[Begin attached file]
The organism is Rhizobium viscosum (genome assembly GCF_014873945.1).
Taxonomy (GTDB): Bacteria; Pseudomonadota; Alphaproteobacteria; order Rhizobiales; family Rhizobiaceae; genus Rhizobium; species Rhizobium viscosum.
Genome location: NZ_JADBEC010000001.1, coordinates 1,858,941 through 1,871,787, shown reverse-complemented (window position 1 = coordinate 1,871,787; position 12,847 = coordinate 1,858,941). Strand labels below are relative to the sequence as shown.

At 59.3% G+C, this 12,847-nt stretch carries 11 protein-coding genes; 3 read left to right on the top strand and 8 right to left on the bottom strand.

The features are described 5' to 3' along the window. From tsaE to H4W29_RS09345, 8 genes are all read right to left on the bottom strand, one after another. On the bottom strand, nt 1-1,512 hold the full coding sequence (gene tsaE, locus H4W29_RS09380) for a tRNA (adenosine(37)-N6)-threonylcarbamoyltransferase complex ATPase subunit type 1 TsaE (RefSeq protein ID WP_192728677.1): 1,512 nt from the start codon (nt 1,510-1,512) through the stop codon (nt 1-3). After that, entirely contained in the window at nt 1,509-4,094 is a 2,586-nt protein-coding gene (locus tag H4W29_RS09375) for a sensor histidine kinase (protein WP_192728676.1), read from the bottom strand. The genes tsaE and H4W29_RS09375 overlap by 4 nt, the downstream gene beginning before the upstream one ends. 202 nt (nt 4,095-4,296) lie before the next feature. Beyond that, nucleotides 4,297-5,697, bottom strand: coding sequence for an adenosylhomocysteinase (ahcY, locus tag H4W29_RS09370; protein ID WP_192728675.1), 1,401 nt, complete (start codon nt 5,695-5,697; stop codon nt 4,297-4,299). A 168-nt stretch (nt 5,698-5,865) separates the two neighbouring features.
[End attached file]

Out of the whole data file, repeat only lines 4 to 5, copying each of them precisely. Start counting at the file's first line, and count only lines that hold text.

At 59.3% G+C, this 12,847-nt stretch carries 11 protein-coding genes; 3 read left to right on the top strand and 8 right to left on the bottom strand.

The features are described 5' to 3' along the window. From tsaE to H4W29_RS09345, 8 genes are all read right to left on the bottom strand, one after another. On the bottom strand, nt 1-1,512 hold the full coding sequence (gene tsaE, locus H4W29_RS09380) for a tRNA (adenosine(37)-N6)-threonylcarbamoyltransferase complex ATPase subunit type 1 TsaE (RefSeq protein ID WP_192728677.1): 1,512 nt from the start codon (nt 1,510-1,512) through the stop codon (nt 1-3). After that, entirely contained in the window at nt 1,509-4,094 is a 2,586-nt protein-coding gene (locus tag H4W29_RS09375) for a sensor histidine kinase (protein WP_192728676.1), read from the bottom strand. The genes tsaE and H4W29_RS09375 overlap by 4 nt, the downstream gene beginning before the upstream one ends. 202 nt (nt 4,095-4,296) lie before the next feature. Beyond that, nucleotides 4,297-5,697, bottom strand: coding sequence for an adenosylhomocysteinase (ahcY, locus tag H4W29_RS09370; protein ID WP_192728675.1), 1,401 nt, complete (start codon nt 5,695-5,697; stop codon nt 4,297-4,299). A 168-nt stretch (nt 5,698-5,865) separates the two neighbouring features.